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There's a construction with the supine. "Laborare solutu." This means "to work to solve" or, more literally "To work with respect to solving."


If "work to solve" means you are giving someone the command "Work, in order to solve (something)", then you could say that as Labora ut solvas. That's if you're talking to one person. If you're talking to more than one person then you would say Laborate ut solvatis.


While Latin is often considered “dead,” there is still a sizeable worldwide community of people who write (and sometimes speak) in Latin. As you probably know, the Catholic church still regularly publishes documents in Latin, there are some Latin radio programmes, and so on. These people have constantly been coining Latin expressions for the things of the ...


The most obvious verb to use here is venari, which you've found. The difficulty is, that it's what's called a deponent verb – it has, for the most part, only passive forms; and these are, for the most part, only active in meaning. So it isn't possible to use both active and passive forms of the verb, as is done in the English sentence that you're translating ...


Schola vitae is attested, especially in Medieval Latin. Examples include Doctrina [est] schola vitae, or (from Ephemerides Liturgicae) Praxis genuina liturgiae est schola vitae interioris.


I would translate "willpower" as either voluntas or animus, preferably the first one. (The second one is good specifically if you want to distinguish between "willingness" and "resolve".) "Mortal" in the sense of "able to die" = "not divine" is mortalis; alternately, "human" = "not divine" would be humanus. So the end result would either be voluntas ...


Since all current answers address the sexual meaning of "fucked", I will provide alternatives for the case of "fucked" => "broken". Fractus Broken, shattered or its related Confractus Destroyed Both of these can of course be used with an optional intensifying prefix to provide the "totally" ingredient. The full phrase could be translated ...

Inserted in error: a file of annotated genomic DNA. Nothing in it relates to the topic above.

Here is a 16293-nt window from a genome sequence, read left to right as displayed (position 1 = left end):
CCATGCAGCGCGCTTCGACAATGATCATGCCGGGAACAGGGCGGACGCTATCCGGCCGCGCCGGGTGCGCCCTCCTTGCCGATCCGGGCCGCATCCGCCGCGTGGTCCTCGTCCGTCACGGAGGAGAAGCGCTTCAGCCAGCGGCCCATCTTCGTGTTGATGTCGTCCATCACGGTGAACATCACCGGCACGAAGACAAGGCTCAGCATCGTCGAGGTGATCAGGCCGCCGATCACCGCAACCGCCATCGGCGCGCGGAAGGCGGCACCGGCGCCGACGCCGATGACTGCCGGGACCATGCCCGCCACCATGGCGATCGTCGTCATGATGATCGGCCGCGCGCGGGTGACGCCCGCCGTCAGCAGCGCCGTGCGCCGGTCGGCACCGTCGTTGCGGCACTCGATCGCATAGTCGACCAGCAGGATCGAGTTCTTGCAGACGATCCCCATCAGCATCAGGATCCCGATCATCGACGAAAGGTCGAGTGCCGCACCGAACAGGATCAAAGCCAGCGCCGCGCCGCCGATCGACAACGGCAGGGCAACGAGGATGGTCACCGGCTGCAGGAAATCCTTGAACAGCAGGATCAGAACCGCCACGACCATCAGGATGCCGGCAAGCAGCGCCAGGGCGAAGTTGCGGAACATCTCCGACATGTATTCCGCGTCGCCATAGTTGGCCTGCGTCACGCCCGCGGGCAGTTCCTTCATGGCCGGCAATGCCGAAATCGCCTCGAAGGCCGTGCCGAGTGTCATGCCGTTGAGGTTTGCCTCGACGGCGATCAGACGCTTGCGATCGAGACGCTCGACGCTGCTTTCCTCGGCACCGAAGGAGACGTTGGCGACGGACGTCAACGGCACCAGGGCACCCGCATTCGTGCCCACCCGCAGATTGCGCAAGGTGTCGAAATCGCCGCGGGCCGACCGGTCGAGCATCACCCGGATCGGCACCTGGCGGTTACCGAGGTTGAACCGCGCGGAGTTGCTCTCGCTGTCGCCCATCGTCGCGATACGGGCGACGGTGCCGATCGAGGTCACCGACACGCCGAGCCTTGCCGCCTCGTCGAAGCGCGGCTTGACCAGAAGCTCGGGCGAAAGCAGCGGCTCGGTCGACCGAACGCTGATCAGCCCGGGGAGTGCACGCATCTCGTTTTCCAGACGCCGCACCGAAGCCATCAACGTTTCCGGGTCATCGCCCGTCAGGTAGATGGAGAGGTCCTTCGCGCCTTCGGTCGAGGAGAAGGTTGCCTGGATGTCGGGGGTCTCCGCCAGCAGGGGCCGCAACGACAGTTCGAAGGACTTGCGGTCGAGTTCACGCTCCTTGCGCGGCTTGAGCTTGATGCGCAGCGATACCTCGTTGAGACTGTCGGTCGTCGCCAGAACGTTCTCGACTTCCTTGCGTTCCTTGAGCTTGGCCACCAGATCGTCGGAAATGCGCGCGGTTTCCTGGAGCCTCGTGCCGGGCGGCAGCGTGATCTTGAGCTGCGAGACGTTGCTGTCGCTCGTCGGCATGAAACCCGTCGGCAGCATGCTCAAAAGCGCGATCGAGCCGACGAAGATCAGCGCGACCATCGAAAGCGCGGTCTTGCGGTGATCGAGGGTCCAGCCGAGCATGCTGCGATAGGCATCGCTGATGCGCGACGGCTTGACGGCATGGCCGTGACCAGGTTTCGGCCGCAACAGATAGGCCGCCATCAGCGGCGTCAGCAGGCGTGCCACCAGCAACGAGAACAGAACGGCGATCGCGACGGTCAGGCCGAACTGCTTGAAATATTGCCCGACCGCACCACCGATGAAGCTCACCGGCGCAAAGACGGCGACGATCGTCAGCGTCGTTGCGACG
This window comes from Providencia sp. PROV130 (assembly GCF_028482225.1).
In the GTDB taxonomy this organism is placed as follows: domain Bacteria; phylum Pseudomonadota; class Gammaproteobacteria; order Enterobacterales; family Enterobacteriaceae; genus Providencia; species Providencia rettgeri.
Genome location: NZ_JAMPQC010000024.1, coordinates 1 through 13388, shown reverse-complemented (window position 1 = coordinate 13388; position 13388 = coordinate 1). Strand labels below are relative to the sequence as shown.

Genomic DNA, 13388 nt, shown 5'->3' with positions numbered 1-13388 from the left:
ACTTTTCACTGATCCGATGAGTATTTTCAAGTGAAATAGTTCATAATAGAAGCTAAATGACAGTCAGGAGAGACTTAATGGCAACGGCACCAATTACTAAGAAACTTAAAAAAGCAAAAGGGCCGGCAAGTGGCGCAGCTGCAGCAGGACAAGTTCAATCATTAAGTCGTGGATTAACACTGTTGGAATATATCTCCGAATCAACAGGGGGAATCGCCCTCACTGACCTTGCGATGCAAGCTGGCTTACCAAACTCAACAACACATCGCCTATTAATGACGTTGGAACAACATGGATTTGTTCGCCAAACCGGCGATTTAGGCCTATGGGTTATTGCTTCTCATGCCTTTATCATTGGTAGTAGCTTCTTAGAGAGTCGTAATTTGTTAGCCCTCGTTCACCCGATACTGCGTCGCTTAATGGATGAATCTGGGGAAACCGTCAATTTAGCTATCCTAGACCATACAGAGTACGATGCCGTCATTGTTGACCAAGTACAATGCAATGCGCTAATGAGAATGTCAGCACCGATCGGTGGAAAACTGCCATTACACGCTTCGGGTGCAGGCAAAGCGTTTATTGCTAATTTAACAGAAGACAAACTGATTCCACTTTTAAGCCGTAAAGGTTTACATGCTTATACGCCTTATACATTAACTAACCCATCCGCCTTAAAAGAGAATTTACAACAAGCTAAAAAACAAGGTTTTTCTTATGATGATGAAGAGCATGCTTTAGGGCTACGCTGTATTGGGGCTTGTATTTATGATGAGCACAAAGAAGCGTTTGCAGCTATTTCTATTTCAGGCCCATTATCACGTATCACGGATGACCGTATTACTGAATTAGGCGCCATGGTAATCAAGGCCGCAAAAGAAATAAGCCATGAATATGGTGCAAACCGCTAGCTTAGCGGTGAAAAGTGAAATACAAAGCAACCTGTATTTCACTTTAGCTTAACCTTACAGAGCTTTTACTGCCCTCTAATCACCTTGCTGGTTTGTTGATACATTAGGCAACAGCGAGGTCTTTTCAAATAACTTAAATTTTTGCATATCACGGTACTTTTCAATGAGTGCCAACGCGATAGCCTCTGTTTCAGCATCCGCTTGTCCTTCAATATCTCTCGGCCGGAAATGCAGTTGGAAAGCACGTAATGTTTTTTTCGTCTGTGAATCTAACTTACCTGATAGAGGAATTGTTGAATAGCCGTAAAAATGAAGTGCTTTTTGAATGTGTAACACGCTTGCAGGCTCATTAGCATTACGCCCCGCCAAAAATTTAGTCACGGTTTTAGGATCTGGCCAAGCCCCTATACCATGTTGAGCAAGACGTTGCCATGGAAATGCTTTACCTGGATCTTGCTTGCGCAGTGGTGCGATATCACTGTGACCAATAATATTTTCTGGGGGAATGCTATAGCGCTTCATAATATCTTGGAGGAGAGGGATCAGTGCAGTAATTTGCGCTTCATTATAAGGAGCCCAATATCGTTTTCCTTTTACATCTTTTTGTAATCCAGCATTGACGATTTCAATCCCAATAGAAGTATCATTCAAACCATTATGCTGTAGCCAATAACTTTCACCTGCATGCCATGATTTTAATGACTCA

There is, also "carpe iter" = "take one's (your) way" (Pock. Ox. Lat. Dict.). This "iter" is a neuter noun, therefore, the accusative is the same as the nominative. Definitions include: journey; march; route; road; foot-way.


As Joonas said, I would use a form of the participle fututus, literally "fucked". Here's one example, from Catullus VI: Cur? Nōn tam later' ecfutūta pandās, nī tu quid faciās ineptiārum Why? Because you wouldn't display your fucked-out body like this unless you were doing something obscene. (In this poem, Catullus is saying it's obvious that ...


The Latin verb futuere is a good translation for the English verb "fuck" in the sense of sexual intercourse. The past participle fututus means "fucked" in this sense. As often in Latin, this can be intensified with a prefix. The adjective defututus can well be translated as "totally fucked", although many dictionaries give much softer translations like "...


Close! You'll want Carpe Viam, with an M at the end. Via isn't a perfect translation of "lane", and carpe doesn't actually mean "seize" (it's closer to "harvest"), but the saying is well-enough-known in English and the meanings close enough that it'll be easily understandable, and the pun works better with viam than with any more-precise word.


This is kind of a subjective question. Here's what I can think of: Vita et Mors (or Mors et Vita) -- I like this for its simplicity, readability, and recognizability. Vita Morsque (Or Mors Vitaque) -- It means the same thing "Life and Death" but it is more idiomatic Latin, I think. Res Vitae et Mortis -- "Res" means "matters, goings-on." This means "...


While one may intuitively think of using me or memet for "myself" here, the thing to keep in mind is that in your sentence "myself" is a predicative nominative - always look at the performed function in the sentence. This tells us we must use the nominative for it, that is ego again. Therefore the phrase is ego sum ego or, for more emphasis, ego egomet ...

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